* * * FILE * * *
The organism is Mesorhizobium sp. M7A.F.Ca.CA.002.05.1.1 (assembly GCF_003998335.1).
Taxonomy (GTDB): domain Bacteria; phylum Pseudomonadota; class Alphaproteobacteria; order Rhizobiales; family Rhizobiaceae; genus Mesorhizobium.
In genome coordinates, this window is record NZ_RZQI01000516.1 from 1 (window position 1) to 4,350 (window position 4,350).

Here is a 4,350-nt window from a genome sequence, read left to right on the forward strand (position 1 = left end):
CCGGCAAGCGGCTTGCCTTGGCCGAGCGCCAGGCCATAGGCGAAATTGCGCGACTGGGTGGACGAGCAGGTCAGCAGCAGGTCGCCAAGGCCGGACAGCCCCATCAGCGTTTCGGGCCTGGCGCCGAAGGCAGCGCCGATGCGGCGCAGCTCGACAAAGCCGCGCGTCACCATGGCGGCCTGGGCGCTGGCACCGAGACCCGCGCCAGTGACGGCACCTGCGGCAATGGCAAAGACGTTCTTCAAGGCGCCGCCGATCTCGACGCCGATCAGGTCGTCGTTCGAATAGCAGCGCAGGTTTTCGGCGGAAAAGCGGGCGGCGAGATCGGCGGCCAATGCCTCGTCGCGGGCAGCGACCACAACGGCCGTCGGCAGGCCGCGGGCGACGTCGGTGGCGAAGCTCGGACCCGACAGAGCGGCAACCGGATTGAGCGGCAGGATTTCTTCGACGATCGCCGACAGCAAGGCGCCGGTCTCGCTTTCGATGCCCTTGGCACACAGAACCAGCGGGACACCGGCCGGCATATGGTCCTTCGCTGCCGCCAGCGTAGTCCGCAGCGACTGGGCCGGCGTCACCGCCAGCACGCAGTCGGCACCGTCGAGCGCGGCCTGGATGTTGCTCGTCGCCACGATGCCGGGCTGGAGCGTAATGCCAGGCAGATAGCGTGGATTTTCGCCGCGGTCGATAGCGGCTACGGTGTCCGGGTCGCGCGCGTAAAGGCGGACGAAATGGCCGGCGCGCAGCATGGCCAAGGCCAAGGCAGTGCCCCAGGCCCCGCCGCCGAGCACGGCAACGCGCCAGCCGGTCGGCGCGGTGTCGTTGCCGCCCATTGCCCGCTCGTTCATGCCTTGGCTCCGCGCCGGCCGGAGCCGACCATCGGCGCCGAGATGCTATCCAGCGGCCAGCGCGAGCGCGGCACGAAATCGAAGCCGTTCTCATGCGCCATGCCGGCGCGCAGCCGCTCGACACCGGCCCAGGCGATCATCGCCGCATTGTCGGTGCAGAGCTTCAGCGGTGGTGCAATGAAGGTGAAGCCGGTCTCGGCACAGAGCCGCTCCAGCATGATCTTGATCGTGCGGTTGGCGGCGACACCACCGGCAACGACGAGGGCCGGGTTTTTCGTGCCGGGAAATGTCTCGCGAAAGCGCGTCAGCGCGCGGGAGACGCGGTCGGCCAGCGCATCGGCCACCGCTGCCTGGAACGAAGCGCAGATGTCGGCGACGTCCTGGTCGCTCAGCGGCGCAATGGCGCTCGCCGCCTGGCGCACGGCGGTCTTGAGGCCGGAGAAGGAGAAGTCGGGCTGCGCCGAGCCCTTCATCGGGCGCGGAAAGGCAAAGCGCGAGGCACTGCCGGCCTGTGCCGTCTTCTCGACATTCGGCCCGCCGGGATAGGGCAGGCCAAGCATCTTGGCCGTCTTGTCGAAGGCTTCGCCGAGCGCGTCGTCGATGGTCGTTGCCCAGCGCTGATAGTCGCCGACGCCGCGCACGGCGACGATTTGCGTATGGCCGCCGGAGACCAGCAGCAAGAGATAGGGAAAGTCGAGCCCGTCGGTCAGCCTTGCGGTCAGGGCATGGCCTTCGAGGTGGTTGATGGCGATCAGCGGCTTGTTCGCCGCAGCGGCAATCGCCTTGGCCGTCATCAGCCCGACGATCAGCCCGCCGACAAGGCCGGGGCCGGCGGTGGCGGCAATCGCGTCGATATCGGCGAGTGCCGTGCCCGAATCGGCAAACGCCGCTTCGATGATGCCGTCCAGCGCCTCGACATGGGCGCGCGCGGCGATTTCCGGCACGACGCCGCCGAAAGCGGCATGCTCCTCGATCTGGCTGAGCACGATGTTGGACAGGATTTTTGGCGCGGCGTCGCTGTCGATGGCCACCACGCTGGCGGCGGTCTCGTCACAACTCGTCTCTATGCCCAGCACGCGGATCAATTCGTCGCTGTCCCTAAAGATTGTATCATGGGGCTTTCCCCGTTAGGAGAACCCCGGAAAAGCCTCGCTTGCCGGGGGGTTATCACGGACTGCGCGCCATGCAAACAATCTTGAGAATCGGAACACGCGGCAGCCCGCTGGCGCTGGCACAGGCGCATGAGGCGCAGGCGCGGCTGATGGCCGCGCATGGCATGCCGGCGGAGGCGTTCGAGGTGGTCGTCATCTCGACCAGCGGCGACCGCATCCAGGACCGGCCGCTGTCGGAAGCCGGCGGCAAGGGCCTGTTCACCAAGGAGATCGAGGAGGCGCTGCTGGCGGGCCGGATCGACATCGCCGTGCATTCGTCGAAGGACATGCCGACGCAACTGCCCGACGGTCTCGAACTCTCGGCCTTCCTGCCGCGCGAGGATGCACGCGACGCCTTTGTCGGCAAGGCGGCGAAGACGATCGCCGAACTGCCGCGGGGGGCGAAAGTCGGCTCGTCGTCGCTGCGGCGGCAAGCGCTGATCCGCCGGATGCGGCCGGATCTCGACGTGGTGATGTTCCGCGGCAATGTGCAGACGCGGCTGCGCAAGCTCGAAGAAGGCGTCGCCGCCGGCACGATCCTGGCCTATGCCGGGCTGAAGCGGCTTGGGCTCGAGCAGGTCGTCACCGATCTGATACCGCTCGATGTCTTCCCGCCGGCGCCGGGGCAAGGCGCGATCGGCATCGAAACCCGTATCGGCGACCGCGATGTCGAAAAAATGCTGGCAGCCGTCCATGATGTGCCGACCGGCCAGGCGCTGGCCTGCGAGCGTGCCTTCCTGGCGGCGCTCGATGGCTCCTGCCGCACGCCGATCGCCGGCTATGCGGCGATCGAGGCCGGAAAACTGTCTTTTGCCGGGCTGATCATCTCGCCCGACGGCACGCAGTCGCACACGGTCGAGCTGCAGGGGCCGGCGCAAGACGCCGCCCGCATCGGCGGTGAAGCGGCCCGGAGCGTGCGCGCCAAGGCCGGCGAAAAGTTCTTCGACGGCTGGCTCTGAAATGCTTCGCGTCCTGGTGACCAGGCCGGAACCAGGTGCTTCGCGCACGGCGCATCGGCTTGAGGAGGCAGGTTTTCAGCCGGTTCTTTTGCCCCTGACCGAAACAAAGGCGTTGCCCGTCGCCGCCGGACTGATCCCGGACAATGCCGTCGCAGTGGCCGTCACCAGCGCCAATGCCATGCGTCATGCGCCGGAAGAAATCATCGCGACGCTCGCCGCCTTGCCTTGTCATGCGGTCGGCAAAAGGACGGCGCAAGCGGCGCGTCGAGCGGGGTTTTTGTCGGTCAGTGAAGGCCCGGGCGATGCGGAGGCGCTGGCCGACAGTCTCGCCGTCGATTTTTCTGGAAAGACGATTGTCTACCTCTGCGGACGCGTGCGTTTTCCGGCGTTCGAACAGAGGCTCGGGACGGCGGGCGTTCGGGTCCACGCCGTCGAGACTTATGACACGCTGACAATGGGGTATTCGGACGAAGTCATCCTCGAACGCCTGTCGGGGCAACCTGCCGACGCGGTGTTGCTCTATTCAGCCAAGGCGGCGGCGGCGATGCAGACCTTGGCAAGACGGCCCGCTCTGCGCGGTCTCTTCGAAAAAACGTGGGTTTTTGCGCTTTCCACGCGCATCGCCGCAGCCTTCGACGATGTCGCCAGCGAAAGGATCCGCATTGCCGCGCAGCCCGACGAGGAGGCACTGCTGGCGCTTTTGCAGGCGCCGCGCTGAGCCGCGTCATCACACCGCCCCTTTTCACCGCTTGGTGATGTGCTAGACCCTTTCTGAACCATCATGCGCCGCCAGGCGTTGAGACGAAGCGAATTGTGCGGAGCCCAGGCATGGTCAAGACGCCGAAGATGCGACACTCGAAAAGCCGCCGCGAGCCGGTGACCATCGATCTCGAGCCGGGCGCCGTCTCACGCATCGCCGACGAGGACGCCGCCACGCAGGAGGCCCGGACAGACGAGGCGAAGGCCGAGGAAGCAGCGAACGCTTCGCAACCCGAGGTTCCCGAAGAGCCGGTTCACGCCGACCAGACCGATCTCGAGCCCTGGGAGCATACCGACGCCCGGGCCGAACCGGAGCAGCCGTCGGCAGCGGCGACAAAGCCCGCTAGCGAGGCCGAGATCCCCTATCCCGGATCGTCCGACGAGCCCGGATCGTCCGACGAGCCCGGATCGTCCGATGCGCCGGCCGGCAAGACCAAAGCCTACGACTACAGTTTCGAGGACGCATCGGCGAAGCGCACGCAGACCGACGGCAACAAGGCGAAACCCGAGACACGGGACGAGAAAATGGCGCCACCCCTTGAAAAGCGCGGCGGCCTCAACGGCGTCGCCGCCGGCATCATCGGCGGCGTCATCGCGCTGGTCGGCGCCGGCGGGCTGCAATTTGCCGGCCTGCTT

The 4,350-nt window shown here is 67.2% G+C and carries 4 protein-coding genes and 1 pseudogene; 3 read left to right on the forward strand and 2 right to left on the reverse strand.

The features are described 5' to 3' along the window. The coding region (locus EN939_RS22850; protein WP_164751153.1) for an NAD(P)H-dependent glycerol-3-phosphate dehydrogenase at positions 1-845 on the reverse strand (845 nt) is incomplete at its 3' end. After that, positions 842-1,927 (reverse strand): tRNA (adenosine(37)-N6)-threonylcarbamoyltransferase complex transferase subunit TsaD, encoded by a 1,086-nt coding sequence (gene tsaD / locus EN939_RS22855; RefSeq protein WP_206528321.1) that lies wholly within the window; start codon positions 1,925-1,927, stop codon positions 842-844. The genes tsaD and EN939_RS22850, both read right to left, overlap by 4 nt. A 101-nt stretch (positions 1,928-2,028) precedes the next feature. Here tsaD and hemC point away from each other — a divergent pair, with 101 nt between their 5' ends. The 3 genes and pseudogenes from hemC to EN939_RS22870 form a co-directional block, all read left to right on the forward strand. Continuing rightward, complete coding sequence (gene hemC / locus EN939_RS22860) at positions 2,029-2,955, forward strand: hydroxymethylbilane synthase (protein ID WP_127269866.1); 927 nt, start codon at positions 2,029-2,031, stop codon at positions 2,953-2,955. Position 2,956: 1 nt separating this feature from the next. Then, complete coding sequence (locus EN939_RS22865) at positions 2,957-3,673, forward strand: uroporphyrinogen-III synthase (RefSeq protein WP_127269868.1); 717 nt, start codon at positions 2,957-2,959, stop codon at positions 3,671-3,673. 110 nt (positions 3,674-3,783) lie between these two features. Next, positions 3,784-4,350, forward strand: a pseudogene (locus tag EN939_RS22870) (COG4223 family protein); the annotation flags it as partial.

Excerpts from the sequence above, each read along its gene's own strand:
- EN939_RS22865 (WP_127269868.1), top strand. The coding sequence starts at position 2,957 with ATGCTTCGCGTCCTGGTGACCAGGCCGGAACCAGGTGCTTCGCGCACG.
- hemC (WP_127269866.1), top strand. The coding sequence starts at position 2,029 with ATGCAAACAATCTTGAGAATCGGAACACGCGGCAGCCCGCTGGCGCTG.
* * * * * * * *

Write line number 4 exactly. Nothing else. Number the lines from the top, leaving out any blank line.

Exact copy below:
Here is a 4,350-nt window from a genome sequence, read left to right on the forward strand (position 1 = left end):